We see more of the actual wedding here than usual. Everyone looks stunning. The final shot of the couple getting their wedding portrait taken segues to repeats of earlier pillow shots (0:09:32, 0:09:40 and 0:09:46, above), taking us into the post-wedding drinking of the Three-Not-So-Wise-Men.
"It was fun," exclaims Taguchi. But Hirayama is disappointed.
Ozu's coda here rightly focuses on Akiko, alone in her apartment after a visit from Yukiko. Her final expression conveys everything that Ozu and Noda have carefully planted in order to facilitate our understanding of this (these) character in this final moment of mono no aware.
However, even that is not enough for Ozu. He cuts to the hallway outside of the apartment, still and gray.
*53. Kohayagawa-ke no aki (The End of Summer) (10/29/61) (103 min.) [Sound Color] [buy it here]
An older man has had three daughters by his wife, one by a former mistress. The eldest daughter is widowed but getting ready to remarry; the second is married and her husband runs the family business, a sake plant; the third has already had her husband picked out by the family. When the father decides to take up with his former mistress, the daughters are upset. In the midst of this the father has a heart attack, and later dies.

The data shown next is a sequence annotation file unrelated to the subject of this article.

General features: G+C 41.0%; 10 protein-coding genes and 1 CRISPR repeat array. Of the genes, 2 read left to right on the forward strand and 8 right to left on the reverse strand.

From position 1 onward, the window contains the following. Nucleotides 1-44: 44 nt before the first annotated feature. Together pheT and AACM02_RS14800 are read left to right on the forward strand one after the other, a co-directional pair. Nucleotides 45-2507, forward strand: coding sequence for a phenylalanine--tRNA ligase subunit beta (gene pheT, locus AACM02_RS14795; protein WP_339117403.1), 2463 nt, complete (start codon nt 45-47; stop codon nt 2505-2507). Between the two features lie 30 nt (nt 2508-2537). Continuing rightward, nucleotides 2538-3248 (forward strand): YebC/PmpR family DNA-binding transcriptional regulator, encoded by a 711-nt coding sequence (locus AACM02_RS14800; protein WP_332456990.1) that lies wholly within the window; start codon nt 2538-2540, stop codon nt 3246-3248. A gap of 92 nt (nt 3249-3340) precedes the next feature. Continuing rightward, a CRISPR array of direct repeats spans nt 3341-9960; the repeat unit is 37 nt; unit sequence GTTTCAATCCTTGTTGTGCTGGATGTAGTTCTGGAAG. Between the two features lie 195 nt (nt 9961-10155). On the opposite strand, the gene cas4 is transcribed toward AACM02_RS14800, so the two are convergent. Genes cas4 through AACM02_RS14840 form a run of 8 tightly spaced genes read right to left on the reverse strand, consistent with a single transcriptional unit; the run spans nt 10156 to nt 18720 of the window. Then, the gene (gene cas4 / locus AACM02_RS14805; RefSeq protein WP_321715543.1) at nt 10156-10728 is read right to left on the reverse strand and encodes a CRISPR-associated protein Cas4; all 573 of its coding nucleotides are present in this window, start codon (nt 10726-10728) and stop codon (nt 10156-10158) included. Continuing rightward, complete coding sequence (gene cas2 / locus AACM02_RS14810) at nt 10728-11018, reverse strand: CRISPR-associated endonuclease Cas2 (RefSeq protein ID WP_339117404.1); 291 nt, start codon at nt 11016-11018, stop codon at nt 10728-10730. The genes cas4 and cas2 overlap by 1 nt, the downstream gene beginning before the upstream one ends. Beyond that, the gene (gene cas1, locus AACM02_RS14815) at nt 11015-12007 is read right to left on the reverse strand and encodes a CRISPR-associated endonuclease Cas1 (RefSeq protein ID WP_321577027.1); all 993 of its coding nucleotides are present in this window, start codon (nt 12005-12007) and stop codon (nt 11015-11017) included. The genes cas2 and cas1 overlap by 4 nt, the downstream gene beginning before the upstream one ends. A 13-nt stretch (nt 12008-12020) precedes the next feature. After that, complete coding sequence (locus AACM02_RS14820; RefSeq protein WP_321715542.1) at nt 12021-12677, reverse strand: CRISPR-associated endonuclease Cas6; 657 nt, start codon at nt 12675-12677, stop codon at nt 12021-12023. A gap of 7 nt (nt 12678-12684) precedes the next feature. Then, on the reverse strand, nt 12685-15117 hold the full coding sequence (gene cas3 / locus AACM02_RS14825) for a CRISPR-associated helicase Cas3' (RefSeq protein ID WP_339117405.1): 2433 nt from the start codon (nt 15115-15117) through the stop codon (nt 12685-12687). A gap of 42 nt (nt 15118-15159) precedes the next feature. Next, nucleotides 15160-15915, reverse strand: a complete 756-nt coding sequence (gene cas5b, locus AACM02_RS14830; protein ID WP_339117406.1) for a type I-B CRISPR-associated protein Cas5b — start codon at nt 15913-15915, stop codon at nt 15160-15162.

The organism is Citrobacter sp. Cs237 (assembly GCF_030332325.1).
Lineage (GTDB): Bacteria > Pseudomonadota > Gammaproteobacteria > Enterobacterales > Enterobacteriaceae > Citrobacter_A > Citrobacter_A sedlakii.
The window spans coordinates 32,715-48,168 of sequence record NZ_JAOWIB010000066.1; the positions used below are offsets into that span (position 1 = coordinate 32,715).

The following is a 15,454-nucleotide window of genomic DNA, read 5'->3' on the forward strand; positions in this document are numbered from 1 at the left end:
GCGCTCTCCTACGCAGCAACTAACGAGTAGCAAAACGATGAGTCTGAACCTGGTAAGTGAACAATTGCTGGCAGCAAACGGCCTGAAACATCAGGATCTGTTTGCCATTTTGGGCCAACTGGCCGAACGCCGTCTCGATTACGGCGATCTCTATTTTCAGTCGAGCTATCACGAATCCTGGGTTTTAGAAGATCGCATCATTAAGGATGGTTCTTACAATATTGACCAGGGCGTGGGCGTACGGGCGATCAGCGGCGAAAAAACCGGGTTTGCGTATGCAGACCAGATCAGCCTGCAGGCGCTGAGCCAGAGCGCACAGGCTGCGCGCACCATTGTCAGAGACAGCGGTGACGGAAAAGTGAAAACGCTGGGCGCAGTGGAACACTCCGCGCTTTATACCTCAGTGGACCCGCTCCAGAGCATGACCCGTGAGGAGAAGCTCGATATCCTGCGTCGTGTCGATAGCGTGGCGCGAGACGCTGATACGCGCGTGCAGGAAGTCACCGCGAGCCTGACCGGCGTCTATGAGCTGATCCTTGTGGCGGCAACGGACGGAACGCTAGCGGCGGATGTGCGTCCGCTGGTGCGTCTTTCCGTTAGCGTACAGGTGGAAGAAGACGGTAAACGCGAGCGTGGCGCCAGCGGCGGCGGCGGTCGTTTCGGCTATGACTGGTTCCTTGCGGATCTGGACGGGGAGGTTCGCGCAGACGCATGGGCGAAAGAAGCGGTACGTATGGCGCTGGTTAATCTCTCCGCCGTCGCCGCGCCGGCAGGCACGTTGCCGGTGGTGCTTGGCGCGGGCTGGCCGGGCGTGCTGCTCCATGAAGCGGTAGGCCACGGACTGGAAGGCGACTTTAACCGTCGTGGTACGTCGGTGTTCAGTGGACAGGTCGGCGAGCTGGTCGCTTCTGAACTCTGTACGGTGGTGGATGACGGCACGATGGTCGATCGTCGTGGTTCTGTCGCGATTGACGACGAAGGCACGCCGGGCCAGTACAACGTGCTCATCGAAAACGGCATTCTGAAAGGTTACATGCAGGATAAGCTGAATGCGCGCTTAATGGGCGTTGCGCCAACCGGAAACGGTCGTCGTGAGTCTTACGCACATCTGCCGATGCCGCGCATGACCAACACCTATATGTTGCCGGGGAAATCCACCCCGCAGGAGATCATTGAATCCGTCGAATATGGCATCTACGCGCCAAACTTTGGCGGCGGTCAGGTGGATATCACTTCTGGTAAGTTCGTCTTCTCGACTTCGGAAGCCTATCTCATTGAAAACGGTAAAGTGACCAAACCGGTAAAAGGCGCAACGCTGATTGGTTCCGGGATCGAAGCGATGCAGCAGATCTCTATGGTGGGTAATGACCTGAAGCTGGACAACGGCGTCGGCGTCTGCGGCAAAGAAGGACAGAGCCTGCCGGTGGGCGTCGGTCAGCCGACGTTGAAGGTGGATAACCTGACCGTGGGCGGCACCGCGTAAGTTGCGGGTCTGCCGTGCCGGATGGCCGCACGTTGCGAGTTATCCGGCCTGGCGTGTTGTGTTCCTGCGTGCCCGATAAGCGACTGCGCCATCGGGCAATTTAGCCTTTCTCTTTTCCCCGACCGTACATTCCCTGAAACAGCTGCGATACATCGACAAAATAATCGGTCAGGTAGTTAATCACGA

- From the Late Ozu set on Eclipse.
- A stupendous masterpiece. Like Early Summer (1951), this is a family drama with many characters. The majority of the film is as light and tenuous as a feather. Death triumphs in the end of course -- but here it darkens the Ozu-scape in a way hitherto unseen.
- Made for Toho, this is only the third film in his entire career made for a studio other than Shochiku.
- Toshirô Mayuzumi again contributes a fantastic score.
- Listen carefully, and see if you can't hear Bach's famous keyboard Prelude in C Major woven throughout the overture ...
- 0:02:33: Ozu quickly moves us through two stills to get us into the bar. The first is a blinking neon canyon with a sky of deep midnight blue/purple taking up most of the frame / cut / closer to the neon signs ("City of Osaka") / cut / Overture fades, we're inside the bar, soft piano jazz background ...